A Summary of Revolution Pedagogy: Primer for Teachers of Black Children


By Bashir Muhammad Ptah Akinyele

*Photos credited to the author

I have finished reading Dr. Molefi Kete Asante’s book, Revolutionary Pedagogy: A Primer for Teachers of Black Children.
Revolutionary Pedagogy was given to educators at Weequachic High School in Newark, NJ as a gift for Teacher Appreciation Week by our principal, Mr. Kyle G. Khalik Thomas, to read. As an African-centered educator in the teaching and learning of history and Africana Studies for nearly 30 years, the title Revolutionary Pedagogy piqued my interest immediately. I spent several weeks devouring the wisdom of the book. I found Revolutionary Pedagogy to be phenomenal. This book is on the cutting edge of a new radical method of teaching and learning strategies for the 21st-century classroom.
For educators, you must add Revolutionary Pedagogy to your summer reading list. It teaches you how to make your lesson plans Ma’atic (an African Kemetic/Egyptian term for balance) to reflect the actual facts of African people’s contributions to history, English, world languages, science, government, philosophy, religion, theology, the development of nation-states, architecture, medicine, and mathematics, as the progenitors of humanity, and as the fathers and mothers of civilization. Let’s be clear, revolutionary pedagogy is not perpetuating racism in Blackface.
The book teaches educators that their lesson plans must include actual facts about the contributions that all humans made to the advancement of civilization at their respective points in history. Unfortunately, white racists did not, and do not, see themselves on equal footing with all human beings, especially black people. For nearly 300 years, white racists fabricated racial myths about the superiority of Europeans to justify the enslavement, oppression, and exploitation of black people and people of color in America and around the world.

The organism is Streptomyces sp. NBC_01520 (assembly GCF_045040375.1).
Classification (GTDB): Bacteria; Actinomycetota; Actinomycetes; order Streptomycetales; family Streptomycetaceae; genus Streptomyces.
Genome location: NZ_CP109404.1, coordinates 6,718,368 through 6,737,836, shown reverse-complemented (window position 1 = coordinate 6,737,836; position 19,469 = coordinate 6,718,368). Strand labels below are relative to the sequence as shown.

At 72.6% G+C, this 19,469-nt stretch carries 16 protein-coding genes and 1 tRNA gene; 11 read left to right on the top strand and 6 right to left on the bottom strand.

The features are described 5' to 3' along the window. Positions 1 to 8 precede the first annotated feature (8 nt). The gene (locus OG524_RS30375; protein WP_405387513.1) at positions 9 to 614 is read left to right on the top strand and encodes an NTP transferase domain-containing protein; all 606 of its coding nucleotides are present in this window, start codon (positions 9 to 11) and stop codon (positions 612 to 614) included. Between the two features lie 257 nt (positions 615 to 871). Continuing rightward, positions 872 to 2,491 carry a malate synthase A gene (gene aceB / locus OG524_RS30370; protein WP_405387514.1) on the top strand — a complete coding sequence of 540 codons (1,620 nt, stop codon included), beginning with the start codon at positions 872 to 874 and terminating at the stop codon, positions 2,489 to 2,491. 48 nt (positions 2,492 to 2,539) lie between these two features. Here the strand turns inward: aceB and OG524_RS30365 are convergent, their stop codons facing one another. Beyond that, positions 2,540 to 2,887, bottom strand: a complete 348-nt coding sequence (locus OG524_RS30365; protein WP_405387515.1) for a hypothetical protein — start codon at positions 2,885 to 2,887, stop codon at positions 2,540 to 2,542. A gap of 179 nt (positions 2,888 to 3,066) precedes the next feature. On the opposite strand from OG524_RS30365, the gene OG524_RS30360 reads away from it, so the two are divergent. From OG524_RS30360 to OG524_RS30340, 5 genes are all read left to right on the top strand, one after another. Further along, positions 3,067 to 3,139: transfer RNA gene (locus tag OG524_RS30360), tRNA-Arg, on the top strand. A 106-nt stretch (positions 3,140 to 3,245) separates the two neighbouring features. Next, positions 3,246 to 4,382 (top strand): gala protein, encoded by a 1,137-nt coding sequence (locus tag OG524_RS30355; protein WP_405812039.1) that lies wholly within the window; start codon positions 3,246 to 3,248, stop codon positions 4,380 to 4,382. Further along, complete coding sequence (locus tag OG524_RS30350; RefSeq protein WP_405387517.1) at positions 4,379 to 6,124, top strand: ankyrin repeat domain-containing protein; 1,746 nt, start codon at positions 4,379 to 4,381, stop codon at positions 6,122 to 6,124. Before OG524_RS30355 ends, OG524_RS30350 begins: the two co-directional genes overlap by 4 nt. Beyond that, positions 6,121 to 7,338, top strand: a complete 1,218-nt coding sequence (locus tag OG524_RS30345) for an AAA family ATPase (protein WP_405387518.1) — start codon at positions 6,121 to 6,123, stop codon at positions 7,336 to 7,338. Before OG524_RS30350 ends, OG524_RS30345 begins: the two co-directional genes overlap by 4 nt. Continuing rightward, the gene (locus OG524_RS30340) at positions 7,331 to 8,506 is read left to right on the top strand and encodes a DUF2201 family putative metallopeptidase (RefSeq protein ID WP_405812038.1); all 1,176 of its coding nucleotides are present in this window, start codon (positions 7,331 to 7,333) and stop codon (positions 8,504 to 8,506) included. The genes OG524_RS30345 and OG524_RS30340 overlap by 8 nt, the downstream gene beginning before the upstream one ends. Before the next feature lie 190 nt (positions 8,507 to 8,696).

In European-dominated societies, the classroom became the place for white supremacist indoctrination of the minds of all people, particularly black people.
However, in the millennium, revolutionary educators are in a protracted struggle to correct white supremacy in the classroom by teaching the facts about the history of America and the history of the world. Scholars call this new way of teaching “revolutionary pedagogy.” It demands educators to devise lesson plans that will constantly challenge white supremacy in every classroom in America and in the world, to develop a human mind liberated from a racist and self-hating consciousness – left over by centuries of the white domination of African people and people of color on the planet earth.
Book Summary